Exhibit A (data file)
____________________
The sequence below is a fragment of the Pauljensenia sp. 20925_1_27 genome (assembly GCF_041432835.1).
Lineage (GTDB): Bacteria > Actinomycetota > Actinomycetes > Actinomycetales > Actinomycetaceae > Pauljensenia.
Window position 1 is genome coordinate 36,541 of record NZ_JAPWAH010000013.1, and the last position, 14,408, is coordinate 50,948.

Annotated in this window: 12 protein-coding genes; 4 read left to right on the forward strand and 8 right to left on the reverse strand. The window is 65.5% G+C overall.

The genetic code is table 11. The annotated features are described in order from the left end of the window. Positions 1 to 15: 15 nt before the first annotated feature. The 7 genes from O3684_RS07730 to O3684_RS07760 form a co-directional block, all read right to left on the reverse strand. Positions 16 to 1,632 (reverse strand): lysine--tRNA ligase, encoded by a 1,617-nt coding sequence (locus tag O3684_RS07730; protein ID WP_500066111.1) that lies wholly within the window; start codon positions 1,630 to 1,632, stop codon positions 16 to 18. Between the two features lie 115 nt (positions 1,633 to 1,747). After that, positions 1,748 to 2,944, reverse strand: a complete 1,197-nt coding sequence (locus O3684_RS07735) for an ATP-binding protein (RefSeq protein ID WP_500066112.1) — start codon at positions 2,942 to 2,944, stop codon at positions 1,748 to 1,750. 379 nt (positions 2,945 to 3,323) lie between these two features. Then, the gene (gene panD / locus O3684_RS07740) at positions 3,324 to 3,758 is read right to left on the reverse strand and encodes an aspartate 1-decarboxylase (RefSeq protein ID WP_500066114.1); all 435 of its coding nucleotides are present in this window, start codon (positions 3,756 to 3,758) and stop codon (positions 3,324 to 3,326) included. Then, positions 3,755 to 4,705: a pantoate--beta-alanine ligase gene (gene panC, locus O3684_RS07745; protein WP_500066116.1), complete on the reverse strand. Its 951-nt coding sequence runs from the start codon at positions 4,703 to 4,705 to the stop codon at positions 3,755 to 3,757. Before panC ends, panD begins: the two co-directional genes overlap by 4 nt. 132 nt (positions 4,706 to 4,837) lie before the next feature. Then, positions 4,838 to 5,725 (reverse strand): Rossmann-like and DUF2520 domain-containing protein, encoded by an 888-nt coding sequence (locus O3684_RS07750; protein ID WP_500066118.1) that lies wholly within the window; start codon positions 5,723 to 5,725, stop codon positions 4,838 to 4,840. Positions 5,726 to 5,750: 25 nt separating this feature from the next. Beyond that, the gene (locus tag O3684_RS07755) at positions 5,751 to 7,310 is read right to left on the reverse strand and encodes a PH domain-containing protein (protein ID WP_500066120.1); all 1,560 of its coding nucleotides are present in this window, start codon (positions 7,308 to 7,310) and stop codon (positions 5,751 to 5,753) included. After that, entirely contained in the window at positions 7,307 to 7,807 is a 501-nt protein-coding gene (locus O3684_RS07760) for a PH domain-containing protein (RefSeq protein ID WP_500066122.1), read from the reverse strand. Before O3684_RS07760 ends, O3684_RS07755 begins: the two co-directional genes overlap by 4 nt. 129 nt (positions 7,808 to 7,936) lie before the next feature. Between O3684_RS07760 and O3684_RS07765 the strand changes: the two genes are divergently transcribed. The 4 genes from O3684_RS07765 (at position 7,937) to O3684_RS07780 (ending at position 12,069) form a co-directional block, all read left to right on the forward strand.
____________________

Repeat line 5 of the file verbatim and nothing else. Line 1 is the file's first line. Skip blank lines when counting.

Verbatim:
The genetic code is table 11. The annotated features are described in order from the left end of the window. Positions 1 to 15: 15 nt before the first annotated feature. The 7 genes from O3684_RS07730 to O3684_RS07760 form a co-directional block, all read right to left on the reverse strand. Positions 16 to 1,632 (reverse strand): lysine--tRNA ligase, encoded by a 1,617-nt coding sequence (locus tag O3684_RS07730; protein ID WP_500066111.1) that lies wholly within the window; start codon positions 1,630 to 1,632, stop codon positions 16 to 18. Between the two features lie 115 nt (positions 1,633 to 1,747). After that, positions 1,748 to 2,944, reverse strand: a complete 1,197-nt coding sequence (locus O3684_RS07735) for an ATP-binding protein (RefSeq protein ID WP_500066112.1) — start codon at positions 2,942 to 2,944, stop codon at positions 1,748 to 1,750. 379 nt (positions 2,945 to 3,323) lie between these two features. Then, the gene (gene panD / locus O3684_RS07740) at positions 3,324 to 3,758 is read right to left on the reverse strand and encodes an aspartate 1-decarboxylase (RefSeq protein ID WP_500066114.1); all 435 of its coding nucleotides are present in this window, start codon (positions 3,756 to 3,758) and stop codon (positions 3,324 to 3,326) included. Then, positions 3,755 to 4,705: a pantoate--beta-alanine ligase gene (gene panC, locus O3684_RS07745; protein WP_500066116.1), complete on the reverse strand. Its 951-nt coding sequence runs from the start codon at positions 4,703 to 4,705 to the stop codon at positions 3,755 to 3,757. Before panC ends, panD begins: the two co-directional genes overlap by 4 nt. 132 nt (positions 4,706 to 4,837) lie before the next feature. Then, positions 4,838 to 5,725 (reverse strand): Rossmann-like and DUF2520 domain-containing protein, encoded by an 888-nt coding sequence (locus O3684_RS07750; protein ID WP_500066118.1) that lies wholly within the window; start codon positions 5,723 to 5,725, stop codon positions 4,838 to 4,840. Positions 5,726 to 5,750: 25 nt separating this feature from the next. Beyond that, the gene (locus tag O3684_RS07755) at positions 5,751 to 7,310 is read right to left on the reverse strand and encodes a PH domain-containing protein (protein ID WP_500066120.1); all 1,560 of its coding nucleotides are present in this window, start codon (positions 7,308 to 7,310) and stop codon (positions 5,751 to 5,753) included. After that, entirely contained in the window at positions 7,307 to 7,807 is a 501-nt protein-coding gene (locus O3684_RS07760) for a PH domain-containing protein (RefSeq protein ID WP_500066122.1), read from the reverse strand. Before O3684_RS07760 ends, O3684_RS07755 begins: the two co-directional genes overlap by 4 nt. 129 nt (positions 7,808 to 7,936) lie before the next feature. Between O3684_RS07760 and O3684_RS07765 the strand changes: the two genes are divergently transcribed. The 4 genes from O3684_RS07765 (at position 7,937) to O3684_RS07780 (ending at position 12,069) form a co-directional block, all read left to right on the forward strand.